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Diving into the Depth Chart - The defense looks to improve

The youth are coming, but when will they be ready?

Columbus Blue Jackets v Carolina Hurricanes Photo by Gregg Forwerck/NHLI via Getty Images

While we wait out the rest of summer, watching anxiously to see what the next move will be for the Columbus Blue Jackets, we at the Cannon figured it’d be a great time to examine the team’s depth chart. Yesterday, Josh covered the Wings; today we’ll be looking at the Defense.

Unlike the Wings, the defensive end is a position of weakness for the Blue Jackets. All Star Zach Werenski and shutdown player Vladislav Gavrikov are the only two certain of their role - the top two spots on the left side - but the other four spots are mostly a crapshoot. And with last year’s team giving up the most goals in franchise history, at 297 or 3.62 per game, someone needs to step up.

We’ll do this by what I think will be the pairings we see on opening night, although all of this is subject to change as the team looks to clear cap space for a Laine signing.

Top Pair - Zach Werenski and Andrew Peeke

Werenski is the leader of the defensive unit, and easily the best player. The 25-year-old put up 11 goals and 48 points in 68 games last year, or a 58-point pace. He’s arguably the face of the franchise, is the most reliable defenseman on the roster, and eats a ton of minutes, averaging almost 26 minutes a night last season. He’s awesome and I love him and I’ll cry if he ever leaves.

Andrew Peeke spent the most time of anyone alongside Werenski, and I don’t see that changing this year. He plays more defensively, seeing a lot of penalty kill usage and blocking 169 shots last year, good enough for 5th in the NHL. He was also one of two Blue Jackets to play in all 82 games last year. He only got 15 points, but as mentioned, that’s not really his role.

Second Pair - Vladislav Gavrikov and Adam Boqvist

As mentioned, Gavrikov is the other lock on defense for the CBJ. He was second on the team in scoring last season with 33 points, but is also completely able to hold his own in the defensive end, and wasn’t afraid to throw around his body as the biggest guy on the team last year.

Acquired in the Seth Jones trade last year, Adam Boqvist has seemingly been in a lot of trade rumors this season, and to be honest, I don’t really get it. The kid is will barely be 22 when the season starts, is under team control for through 2026, and tied Werenski with 11 goals, despite playing only 56 games. He was on pace for 32 points last year at age 21. You have to let a guy like that continue to grow, and he’ll get his chance next to Gavvy.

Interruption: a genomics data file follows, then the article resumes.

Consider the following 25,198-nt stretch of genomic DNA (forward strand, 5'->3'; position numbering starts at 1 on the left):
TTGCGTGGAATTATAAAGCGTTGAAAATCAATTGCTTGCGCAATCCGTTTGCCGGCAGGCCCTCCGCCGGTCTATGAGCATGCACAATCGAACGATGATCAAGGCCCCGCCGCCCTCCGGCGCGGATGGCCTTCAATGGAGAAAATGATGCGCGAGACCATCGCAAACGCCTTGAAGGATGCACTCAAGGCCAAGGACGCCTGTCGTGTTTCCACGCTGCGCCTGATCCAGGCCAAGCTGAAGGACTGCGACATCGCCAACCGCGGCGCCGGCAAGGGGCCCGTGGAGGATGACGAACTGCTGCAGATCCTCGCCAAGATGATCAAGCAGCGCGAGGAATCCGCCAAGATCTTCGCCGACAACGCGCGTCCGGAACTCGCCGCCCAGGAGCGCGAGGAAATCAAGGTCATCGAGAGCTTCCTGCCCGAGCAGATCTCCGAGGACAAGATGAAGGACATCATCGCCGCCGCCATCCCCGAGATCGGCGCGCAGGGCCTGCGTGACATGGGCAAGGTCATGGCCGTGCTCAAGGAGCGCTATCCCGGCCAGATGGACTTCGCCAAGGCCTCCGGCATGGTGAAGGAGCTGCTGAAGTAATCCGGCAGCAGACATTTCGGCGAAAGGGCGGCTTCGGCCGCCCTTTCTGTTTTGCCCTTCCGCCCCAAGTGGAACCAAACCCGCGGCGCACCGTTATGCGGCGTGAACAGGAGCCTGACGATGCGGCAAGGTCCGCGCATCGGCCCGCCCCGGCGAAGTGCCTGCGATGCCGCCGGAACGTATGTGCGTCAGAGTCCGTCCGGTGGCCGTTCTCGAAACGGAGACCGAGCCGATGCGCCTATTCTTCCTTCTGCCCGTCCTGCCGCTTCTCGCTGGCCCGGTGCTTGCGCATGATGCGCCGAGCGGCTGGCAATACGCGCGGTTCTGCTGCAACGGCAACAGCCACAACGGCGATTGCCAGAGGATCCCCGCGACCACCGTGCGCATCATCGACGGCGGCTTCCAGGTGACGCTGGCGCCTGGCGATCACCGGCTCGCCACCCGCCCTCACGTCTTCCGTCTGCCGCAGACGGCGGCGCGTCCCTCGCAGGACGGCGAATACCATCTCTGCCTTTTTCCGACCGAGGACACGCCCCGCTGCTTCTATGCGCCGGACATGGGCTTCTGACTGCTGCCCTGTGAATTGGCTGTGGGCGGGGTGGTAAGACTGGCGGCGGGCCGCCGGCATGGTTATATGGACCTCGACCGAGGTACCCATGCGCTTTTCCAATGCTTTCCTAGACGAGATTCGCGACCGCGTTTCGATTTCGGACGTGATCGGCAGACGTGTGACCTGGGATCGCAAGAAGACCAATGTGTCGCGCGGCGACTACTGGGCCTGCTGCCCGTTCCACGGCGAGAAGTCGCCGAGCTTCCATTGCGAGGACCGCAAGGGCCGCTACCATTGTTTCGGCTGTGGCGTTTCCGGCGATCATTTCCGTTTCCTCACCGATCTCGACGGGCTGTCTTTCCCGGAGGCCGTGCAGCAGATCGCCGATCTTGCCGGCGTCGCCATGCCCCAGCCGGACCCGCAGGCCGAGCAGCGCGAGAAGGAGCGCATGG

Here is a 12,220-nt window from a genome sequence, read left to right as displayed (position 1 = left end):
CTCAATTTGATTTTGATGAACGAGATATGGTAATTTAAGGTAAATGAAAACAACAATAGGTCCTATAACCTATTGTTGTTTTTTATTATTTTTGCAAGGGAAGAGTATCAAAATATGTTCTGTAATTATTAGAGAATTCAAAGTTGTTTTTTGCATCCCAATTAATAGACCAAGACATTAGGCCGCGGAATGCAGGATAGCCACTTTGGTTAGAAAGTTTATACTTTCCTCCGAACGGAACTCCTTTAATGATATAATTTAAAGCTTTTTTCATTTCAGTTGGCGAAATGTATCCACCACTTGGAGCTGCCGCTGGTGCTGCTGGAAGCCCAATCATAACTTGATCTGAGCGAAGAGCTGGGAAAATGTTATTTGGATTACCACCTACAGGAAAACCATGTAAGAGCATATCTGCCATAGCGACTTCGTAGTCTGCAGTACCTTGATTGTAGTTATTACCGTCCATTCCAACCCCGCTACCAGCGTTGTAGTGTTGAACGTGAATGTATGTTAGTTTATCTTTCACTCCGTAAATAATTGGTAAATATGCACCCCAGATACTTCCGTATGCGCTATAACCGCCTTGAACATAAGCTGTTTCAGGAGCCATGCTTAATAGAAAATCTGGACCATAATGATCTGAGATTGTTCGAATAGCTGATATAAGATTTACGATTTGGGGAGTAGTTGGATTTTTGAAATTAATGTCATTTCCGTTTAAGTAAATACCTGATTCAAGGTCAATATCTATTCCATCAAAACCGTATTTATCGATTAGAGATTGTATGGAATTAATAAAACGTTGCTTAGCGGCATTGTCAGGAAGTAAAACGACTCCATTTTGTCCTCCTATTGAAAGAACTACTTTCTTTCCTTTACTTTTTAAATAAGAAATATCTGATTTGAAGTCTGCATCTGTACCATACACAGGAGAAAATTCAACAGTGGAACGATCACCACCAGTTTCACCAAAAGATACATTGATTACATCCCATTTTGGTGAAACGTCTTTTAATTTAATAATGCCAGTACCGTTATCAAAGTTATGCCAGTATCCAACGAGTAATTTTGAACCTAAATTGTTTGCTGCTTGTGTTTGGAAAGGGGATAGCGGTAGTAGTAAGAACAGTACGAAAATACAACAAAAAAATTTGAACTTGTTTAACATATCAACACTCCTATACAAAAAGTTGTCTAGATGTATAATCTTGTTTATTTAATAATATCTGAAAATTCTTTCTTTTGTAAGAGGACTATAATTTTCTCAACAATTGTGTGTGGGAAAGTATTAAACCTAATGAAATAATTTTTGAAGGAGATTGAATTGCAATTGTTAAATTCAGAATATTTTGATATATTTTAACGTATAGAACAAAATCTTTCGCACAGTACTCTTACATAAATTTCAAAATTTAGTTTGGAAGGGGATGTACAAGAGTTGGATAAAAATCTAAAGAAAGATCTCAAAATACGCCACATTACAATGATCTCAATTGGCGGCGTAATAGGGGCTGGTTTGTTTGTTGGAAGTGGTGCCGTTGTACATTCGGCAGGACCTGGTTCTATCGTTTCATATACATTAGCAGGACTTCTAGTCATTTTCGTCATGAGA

Third Pair - Jake Bean/Nick Blankenburg and Erik Gudbransson

Erik Gudbransson was signed to a four-year, 16-million-dollar contract last week because he’s big, and hopefully decent enough at hockey. He’s alright offensively and trash defensively. I just wrote about the signing last week, so check that article out if you want more details. Spoiler: it ain’t pretty.

Jake Bean is also in the Seth Jones trade tree, and may be part of another trade by the time the season starts. The Jackets need to clear cap space to sign Patrik Laine, and after Gus Nyquist, Jake Bean is the next most obvious choice. The kid put up seven goals and 25 points last year, and still has room to grow, but it may be a case the most obvious move being the right move.

Should Bean be traded, look for Nick Blankenburg to take the sixth spot on defense. The rookie out of Michigan looked fantastic at the end of last season, putting up three points in seven games and stealing the show from classmate Kent Johnson. He’s only 5’9” and 175 pounds, but in his brief sample last season, he played like he was seven inches taller and 50 pounds heavier, instantly winning the hearts of a large portion of the fanbase. He also served as a Michigan’s captain last season, so he has those leadership intangibles coaches rave about, too.

The Prospects

Jake Christansen was the other defenseman still under contract to see NHL ice last year, looking decisively alright. Nothing too crazy. And as a borderline-NHL defenseman, that’s exactly what you want. Expect him to fill a similar role as the seventh or eighth defenseman, filling in when there’s injuries.

David Jiricek was drafted sixth overall in this year’s draft, and is more of a longshot to make the opening roster. He’ll probably start with Cleveland, but don’t be surprised if he gets a game or two when the injury bug hits. Expect him in the NHL next season.

Corson Ceulemans is also a recent draftee, going 25th overall in 2021. He put up 7 goals and 22 points in 34 games with the University of Wisconsin last year, and, like Jiricek, will likely start in Cleveland but get a few games.

Denton Mateychuk was also drafted this year, 12th overall. He’ll likely return to the Moose Jaw Warriors of the WHL this year. I’d expect him in 2024, maybe next year if he develops quickly.

In the system

Tim Berni
Marcus Bjork
Samuel Knazko
Stanislav Svozil
Ole Bjorgvik-Holm
Aidan Hreschuk
Billy Sweezey

While there’s still question marks, it’s important to note that, aside from Gudbransson, Gavrikov is the oldest defenseman on the roster. Also, the Blue Jackets dealt with a last-minute change to the defense coach last season, leading to a mad scramble to get a system together. Those two factors, combined with added competition from the new additions, makes it entirely possible that the defense improves considerably with just small tweaks. This is the last “building year” for this D core; let’s see how they do.